Now, this school has a lot more English-speaking staff! Both principal and vice principal have good English, as well as a couple of other teachers who don't teach it (shame)! My desk was right at the back of the room, right next to the coffee making facilities! And oh yes, I got my omiyage out, although the plan was to give the staff pretty toffees, and give koucho sensei a special girl of teabags. Now, TJHS koucho sensei loved the gift, but this one didn't quite get that they were for him, and shared them out before I had a chance to say anything... oopsies! Still, I think they liked them, someone even asked me if she could keep the tin today (it was shaped like Big Ben tower).

So, Thursday, KJHS... I was told "there are no classes yet. You have lots of free time!!!" - and basically I had the entire day to do... nothing... heh! So I wrote ideas down, looked on the internet for some, copied ideas from the Interac lesson plans, and drew some pictures... Then, at lunchtime, I was invited outside to eat with everyone under the sakura! Hanami lunch! I hadn't brought lunch with me, so the vice principal very kindly disappeared and brought me some breads which I think he must have bought... I thanked him, but ever since I have worried that I wasn't humble or thankful enough, because he was a lot quieter after lunchtime!

The kids outside were ichinensei (first years) who had just started, and not many of them looked at me! Ah well. Later on, I was called to come to the gym for part of the ichinensei induction. They had been teaching the new pupils the school song. Then there was some kind of play, I think - showing a typical day in school! I saw some of the teachers falling asleep against the wall.... well, it says it all! Then they separated into teams to do a quiz about the school. It was around this time that a lot of the older kids noticed me, and suddenly a lot of people were staring at me! So I waved and smiled... genki genki!

Last night (Thursday night), after getting back from KHJS, was the TJHS enkai!! (Read: party at an izakaya. Izakaya = Japanese style bar/restaurant, where big groups of people can sit and drink and share a lot of yummy food) This particular izakaya was one where you take off your shoes and kneel on cushions - my first time actually doing this! And yes, it is uncomfortable, but everyone sat side-saddle so I did too. I had to switch positions a lot because of the bad circulation! Anyway, I was given beer and sake, and was able to help myself to a lot of yummy food (from what I recall... salad, chips, sausages, shashimi, chicken, beef, soba noodles, soy beans). I could only really communicate with the English teacher next to me, but I enjoyed the good vibes anyway. Watching everybody slowly descend into drunkenness in the space of two hours, becoming louder and more animated... I had no idea what was being said most of the time (although I picked out words and made stories up in my head)! But one male teacher did come to sit near me and said to another one "kirei, desu ne?", then looked at me and asked if I understood Japanese. I gave my standard reply of "sukoshi!" and later looked up "kirei" in the dictionary - pretty (well, or clean)! How... sweet! Heh! Koucho sensei told me that I had good DNA for drinking, and offered me some shouchu (potato sake?) which she then revealed was 25% proof... after pouring me a HUGE glass! I was back home by 9.30pm, though - it wasn't a hardcore party like some schools have... but the potato beverage had taken effect by then!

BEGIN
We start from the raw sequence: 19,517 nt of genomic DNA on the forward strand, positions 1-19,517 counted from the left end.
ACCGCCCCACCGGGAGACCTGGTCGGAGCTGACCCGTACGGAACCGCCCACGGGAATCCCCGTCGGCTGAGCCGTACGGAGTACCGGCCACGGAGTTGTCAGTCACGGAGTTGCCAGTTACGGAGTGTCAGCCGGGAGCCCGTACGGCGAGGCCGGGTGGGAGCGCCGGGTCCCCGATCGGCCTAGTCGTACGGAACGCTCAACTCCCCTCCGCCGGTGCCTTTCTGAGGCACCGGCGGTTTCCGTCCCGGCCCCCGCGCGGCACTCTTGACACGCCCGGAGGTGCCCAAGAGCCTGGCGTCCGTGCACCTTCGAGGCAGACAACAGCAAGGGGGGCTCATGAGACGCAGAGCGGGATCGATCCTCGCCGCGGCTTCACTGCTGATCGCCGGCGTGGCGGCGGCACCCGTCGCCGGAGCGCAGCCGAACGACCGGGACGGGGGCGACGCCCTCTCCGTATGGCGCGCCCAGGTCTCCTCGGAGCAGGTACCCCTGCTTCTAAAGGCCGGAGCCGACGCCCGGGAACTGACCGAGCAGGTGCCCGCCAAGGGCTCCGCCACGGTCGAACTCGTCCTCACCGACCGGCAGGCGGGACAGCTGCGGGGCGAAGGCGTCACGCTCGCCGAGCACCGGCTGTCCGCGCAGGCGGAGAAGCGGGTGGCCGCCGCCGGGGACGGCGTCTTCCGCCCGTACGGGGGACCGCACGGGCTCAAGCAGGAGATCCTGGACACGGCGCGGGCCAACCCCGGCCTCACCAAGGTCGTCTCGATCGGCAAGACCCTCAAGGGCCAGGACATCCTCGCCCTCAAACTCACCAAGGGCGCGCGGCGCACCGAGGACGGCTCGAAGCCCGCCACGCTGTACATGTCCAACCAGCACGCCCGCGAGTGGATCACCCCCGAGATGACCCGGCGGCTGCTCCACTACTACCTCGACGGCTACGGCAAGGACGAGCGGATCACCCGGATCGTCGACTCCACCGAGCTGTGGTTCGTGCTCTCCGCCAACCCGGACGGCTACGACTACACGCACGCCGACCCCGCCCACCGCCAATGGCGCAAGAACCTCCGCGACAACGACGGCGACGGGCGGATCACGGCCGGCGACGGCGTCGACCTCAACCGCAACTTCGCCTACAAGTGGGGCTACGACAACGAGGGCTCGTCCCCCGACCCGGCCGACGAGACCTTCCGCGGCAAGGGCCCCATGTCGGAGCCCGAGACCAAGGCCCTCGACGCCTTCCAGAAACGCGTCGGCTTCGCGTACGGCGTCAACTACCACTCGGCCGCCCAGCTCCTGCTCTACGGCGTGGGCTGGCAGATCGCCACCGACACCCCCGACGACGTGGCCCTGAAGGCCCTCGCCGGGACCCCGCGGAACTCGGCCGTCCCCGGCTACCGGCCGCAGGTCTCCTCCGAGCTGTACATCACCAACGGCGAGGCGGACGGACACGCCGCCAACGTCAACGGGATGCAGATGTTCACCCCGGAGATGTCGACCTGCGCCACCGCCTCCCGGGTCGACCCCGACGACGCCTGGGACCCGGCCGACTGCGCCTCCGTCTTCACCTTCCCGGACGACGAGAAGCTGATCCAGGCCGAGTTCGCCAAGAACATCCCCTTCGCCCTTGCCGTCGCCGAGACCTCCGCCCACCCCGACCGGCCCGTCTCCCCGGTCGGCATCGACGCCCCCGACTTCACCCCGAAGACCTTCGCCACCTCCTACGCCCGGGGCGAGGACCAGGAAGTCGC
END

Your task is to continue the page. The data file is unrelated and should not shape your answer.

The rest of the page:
Aaaand, today at TJHS I was nearly late, because my bus was slow and I was too stupid to realise that the main gate wasn't padlocked, I just had the slide the chain off and... well... koucho sensei had a good laugh at me so I felt relieved (and embarrassed, naturally)! I spent most of the day making paper workbooks... 100 of each, 2 different kinds... with all the photocopying and making sure it's in order, it takes a LONG time (ie all day). But... I ate lunch with some students! 3-1 came to ask me to eat lunch with them, which I did. Sadly, not many of them actually spoke to me, I feel disappointed - some of my fellow ALTs walk around with celebrity status! But nah, about 4 actually talked to me, asking when my birthday was and how old I was... one girl was very excited when I told her that her birthday was the same day as my dad's! And healthy food... massive thick slices of white bread with maple syrup and margarine?? Mmmm!!!

So, that's all for now! I'm very apprehensive about actual classes, of course, but I feel this way I'm being broken in gently... my entire Japan experience so far has been very step-by-step!

1 comment:

  1. Thanks for this post - I read the whole thing, very interesting! It seems like your schools are giving you loads more direction than mine in terms of what they want you to teach! I've only really been told to prepare my introduction so far...hopefully nothing was lost in translation and I won't get any nasty shocks next week!